]]> </script>




Now a more complex example using the Java API and the Ant API. The goal is to list the file sizes of all files a <fileset/> caught.

<?xml version="1.0" encoding="UTF-8"?>
<project name="MyProject" basedir="." default="main">

  <property name="fs.dir" value="src"/>
  <property name="fs.includes" value="**/*.txt"/>
  <property name="fs.excludes" value="**/*.tmp"/>

  <target name="main">
    <script language="javascript"> <![CDATA[
      // import statements
      // importPackage(;
      // Nashorn syntax
      // load("nashorn:mozilla_compat.js");
      // or
      // var File = Java.type('');

      // Access to Ant-Properties by their names
      dir      = project.getProperty("fs.dir");
      includes = MyProject.getProperty("fs.includes");
      excludes = self.getProject().getProperty("fs.excludes");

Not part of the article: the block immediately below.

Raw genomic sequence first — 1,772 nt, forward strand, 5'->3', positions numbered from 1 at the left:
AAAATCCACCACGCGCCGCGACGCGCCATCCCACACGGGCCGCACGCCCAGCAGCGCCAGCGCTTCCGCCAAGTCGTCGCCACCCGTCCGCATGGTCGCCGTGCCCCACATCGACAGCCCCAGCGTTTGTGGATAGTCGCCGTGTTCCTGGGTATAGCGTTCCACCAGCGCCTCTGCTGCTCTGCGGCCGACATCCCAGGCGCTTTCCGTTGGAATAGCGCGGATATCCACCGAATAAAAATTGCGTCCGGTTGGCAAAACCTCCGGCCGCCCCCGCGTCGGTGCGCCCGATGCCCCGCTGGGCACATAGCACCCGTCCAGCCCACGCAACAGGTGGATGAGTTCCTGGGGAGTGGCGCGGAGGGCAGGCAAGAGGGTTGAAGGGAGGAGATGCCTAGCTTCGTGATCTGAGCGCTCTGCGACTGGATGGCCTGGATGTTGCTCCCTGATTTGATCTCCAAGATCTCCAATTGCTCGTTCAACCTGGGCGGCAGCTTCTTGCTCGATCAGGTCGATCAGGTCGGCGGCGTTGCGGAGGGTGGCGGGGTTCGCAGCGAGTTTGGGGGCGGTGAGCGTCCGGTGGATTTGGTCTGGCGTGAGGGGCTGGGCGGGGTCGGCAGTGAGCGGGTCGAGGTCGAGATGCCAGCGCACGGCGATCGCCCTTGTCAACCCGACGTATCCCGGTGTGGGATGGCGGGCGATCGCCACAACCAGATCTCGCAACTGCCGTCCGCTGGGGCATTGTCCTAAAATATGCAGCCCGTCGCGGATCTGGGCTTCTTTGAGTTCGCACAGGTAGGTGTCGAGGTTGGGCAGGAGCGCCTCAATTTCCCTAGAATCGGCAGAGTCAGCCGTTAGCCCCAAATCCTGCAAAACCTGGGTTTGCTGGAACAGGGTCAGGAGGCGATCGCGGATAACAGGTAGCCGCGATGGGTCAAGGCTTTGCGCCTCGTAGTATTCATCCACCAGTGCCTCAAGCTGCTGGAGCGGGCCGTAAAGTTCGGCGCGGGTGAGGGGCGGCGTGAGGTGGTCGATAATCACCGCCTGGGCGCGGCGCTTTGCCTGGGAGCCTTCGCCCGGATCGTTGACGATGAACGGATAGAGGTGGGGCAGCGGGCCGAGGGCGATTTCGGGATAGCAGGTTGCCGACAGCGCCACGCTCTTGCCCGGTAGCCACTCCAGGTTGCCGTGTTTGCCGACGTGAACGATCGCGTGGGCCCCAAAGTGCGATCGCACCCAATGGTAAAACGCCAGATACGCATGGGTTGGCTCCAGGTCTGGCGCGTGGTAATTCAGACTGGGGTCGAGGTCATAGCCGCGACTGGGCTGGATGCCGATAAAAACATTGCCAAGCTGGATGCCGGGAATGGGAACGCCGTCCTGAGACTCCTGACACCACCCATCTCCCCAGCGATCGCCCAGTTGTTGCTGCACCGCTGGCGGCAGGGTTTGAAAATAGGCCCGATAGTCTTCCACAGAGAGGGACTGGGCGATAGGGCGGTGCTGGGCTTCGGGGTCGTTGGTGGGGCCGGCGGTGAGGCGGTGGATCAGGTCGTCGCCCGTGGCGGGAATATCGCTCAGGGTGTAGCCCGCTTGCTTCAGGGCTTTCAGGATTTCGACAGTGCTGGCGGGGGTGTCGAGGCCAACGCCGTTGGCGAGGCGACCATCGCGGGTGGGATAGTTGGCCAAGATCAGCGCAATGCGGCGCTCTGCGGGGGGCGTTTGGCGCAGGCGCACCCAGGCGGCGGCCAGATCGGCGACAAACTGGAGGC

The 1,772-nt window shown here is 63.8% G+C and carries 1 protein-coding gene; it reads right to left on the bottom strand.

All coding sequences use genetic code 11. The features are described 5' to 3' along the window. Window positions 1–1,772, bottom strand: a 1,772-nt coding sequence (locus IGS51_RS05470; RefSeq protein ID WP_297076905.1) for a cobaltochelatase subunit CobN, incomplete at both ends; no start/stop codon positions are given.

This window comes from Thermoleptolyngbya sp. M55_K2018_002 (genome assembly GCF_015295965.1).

// Create a <fileset dir="" includes=""/>
      fs = project.createDataType("fileset");
      fs.setDir(new File(dir));

      // Get the files (array) of that fileset
      ds = fs.getDirectoryScanner(project);
      srcFiles = ds.getIncludedFiles();

      // iterate over that array
      for (i = 0; i < srcFiles.length; i++) {

        // get the values via Java API
        var basedir  = fs.getDir(project);
        var filename = srcFiles[i];
        var file = new File(basedir, filename);
        var size = file.length();

        // create and use a Task via Ant API
        echo = MyProject.createTask("echo");
        echo.setMessage(filename + ": " + size + " byte");

We want to use the Java API. Because we don't want always typing the package signature we do an import. Rhino knows two different methods for import statements: one for packages and one for a single class. By default only the java packages are available, so java.lang.System can be directly imported with importClass/importPackage. For other packages you have to prefix the full classified name with Packages. For example Ant's FileUtils class can be imported with importClass(

In Java 8 up until Java 14, you may use the built-in Nashorn JavaScript engine rather than Rhino (which is available in Java 7 runtime). Then, use Java.type as import statement for any Java class or the compatibility script: load("nashorn:mozilla_compat.js");.